So the French DVD was pretty neat - I wish I still had one of the old, cruddy fullscreen DVDs, just to show how much farther most people who never tracked down this obscure French DVD are coming - but finally, finally! Kino has rendered it obsolete by giving Rawhead Rex the proper special edition it deserves.  And I'm not just talking special features (although, we certainly are talking special features as well), but a brand new 4k restoration from the original camera negative in HD on blu-ray!  Forget anything in the past, the slate has just been wiped clean.
2009 Mad Movies DVD on top; 2017 Kino blu-ray bottom.
Mad Movies presented Rawhead Rex in an anamorphic widescreen edition that was certainly a nice improvement over the prior discs. It's slightly pillar-boxed to about 1.73:1, whereas Kino's new blu is slightly letterboxed to 1.85:1.  What this ultimately leaves us with is less image along the top, but more along the bottom and left-hand side.  I'd say Kino's framing is better, and probably more accurate, but they're not that different from each other. Mad Movies had gotten it pretty close.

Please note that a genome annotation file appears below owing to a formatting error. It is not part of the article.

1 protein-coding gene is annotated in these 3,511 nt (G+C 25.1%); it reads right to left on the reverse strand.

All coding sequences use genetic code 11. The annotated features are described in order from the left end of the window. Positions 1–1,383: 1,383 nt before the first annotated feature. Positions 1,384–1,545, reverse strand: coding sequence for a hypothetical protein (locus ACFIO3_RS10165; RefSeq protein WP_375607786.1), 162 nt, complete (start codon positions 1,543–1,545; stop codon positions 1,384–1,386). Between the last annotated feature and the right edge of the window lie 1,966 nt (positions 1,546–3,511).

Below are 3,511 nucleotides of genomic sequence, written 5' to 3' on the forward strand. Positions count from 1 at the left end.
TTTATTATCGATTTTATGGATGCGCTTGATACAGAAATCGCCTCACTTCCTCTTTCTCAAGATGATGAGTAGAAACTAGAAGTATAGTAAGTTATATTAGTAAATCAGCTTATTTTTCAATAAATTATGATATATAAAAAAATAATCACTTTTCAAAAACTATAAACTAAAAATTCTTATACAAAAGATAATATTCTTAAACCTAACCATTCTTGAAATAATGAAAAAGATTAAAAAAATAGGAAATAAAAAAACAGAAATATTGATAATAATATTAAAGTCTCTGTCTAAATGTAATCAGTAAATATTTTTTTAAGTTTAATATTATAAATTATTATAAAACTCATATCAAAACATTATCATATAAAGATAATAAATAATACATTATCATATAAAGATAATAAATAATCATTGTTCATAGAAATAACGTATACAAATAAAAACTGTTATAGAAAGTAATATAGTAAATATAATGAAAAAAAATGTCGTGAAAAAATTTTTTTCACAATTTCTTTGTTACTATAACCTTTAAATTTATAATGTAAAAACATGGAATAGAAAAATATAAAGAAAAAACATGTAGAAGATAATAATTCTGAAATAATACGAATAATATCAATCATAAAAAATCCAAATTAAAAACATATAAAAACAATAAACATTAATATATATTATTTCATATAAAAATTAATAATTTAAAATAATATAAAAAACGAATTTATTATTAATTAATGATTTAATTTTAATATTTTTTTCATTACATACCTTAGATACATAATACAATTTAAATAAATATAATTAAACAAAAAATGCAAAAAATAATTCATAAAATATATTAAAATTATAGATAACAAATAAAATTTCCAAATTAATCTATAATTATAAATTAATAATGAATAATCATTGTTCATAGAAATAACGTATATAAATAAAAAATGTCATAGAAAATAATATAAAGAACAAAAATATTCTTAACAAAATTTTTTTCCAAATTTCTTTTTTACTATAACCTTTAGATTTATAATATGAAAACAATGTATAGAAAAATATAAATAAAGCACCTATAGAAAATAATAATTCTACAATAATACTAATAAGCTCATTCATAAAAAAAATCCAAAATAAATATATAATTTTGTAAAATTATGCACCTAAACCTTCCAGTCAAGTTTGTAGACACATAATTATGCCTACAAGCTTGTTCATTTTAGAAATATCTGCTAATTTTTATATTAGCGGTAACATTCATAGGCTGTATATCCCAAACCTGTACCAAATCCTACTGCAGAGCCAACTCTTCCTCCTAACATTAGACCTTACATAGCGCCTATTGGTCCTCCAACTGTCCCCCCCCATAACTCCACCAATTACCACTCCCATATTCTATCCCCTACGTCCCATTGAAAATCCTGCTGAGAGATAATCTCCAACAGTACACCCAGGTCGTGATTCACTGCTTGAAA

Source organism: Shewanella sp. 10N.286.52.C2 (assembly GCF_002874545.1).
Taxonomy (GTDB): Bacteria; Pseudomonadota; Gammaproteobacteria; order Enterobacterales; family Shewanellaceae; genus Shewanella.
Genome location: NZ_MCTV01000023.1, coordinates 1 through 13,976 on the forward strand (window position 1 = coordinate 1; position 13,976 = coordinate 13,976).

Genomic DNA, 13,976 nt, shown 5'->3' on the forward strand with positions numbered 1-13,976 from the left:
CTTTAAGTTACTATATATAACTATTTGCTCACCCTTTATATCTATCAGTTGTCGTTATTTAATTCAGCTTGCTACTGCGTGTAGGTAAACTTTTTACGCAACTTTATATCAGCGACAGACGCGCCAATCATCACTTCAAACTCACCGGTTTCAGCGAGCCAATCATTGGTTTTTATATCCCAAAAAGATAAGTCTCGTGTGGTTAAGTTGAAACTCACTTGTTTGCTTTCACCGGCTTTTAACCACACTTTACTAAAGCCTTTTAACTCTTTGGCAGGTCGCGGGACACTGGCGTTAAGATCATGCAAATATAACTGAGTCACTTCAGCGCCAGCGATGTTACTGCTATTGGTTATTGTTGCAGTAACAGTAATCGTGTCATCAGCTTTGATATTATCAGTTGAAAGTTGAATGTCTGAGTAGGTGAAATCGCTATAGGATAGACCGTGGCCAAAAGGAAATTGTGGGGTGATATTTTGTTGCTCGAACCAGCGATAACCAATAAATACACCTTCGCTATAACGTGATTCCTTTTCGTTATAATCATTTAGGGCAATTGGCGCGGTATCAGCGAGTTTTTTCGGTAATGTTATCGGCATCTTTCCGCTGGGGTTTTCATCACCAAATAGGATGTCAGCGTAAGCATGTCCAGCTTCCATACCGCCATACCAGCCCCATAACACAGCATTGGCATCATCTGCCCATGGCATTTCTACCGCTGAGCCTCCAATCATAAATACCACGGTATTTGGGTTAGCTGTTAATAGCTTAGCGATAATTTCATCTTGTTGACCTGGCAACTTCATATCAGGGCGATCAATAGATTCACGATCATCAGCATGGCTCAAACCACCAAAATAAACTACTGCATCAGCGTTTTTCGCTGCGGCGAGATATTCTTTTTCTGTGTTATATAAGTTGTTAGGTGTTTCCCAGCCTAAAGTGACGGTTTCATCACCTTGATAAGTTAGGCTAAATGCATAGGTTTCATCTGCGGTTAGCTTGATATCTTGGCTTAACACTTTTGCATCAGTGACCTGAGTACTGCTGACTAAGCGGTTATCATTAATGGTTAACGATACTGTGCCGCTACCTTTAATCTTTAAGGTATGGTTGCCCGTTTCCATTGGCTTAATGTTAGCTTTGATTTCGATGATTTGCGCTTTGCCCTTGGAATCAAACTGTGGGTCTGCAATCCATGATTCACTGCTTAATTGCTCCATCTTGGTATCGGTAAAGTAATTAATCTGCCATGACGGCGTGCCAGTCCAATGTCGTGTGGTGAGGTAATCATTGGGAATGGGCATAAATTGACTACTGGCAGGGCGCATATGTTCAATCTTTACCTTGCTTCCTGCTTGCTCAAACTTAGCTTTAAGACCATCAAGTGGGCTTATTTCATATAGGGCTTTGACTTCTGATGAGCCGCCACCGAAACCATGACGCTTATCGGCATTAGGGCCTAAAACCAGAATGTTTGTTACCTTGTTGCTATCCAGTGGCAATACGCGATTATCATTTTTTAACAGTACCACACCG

2009 Mad Movies DVD left; 2017 Kino blu-ray right.
But where Kino really excels is in straight up picture quality.  Wow, this image is so much sharper and clearer.  It made what I thought was a pretty decent DVD at the time look like a murky mess.  Kino has a cooler, more robust color palette.   Grain-o-phobes should be prepared for a lot of completely natural, buzzing, un-tampered with grain.  But I don't see how anybody could be unhappy when comparing this to anything we've ever had before.  Seeing the movie like this helps raise the film from its "cheap piece of crap" reputation. With every shot looking better, it feels like a more intelligently created film. Maybe one day we'll even get Barker to acknowledge it's really not so bad.
Transmutations (aka Underworld) is more of a mess. Rawhead Rex disappointed audiences by over-simplifying, but this film could've done with a bit of that. It's full of Clive Barker themes, though, which should please fans at least. You've got a noir-ish detective as the lead, investigating the supernatural (a la Lord of Illusions). And he stumbles upon an underground collection of unique monsters who at first appear menacing but turn out to be the good guys (a la Nightbreed). The monsters turn out to be mutations, the result of an evil doctor, played by the always effective Denholm Elliot, giving them experimental drugs, which they also become addicted to. They're also some British mobster types, and a prostitute who's so beautiful everyone falls in love with her and who happens to have magical powers... or something. It makes enough sense to follow the story, but when you start to ask detailed questions, its internal logic kinda falls apart. Plus it looks cheap again. But it's energetic and entertaining enough for a casual viewing, and it's got a colorful 80s music video look.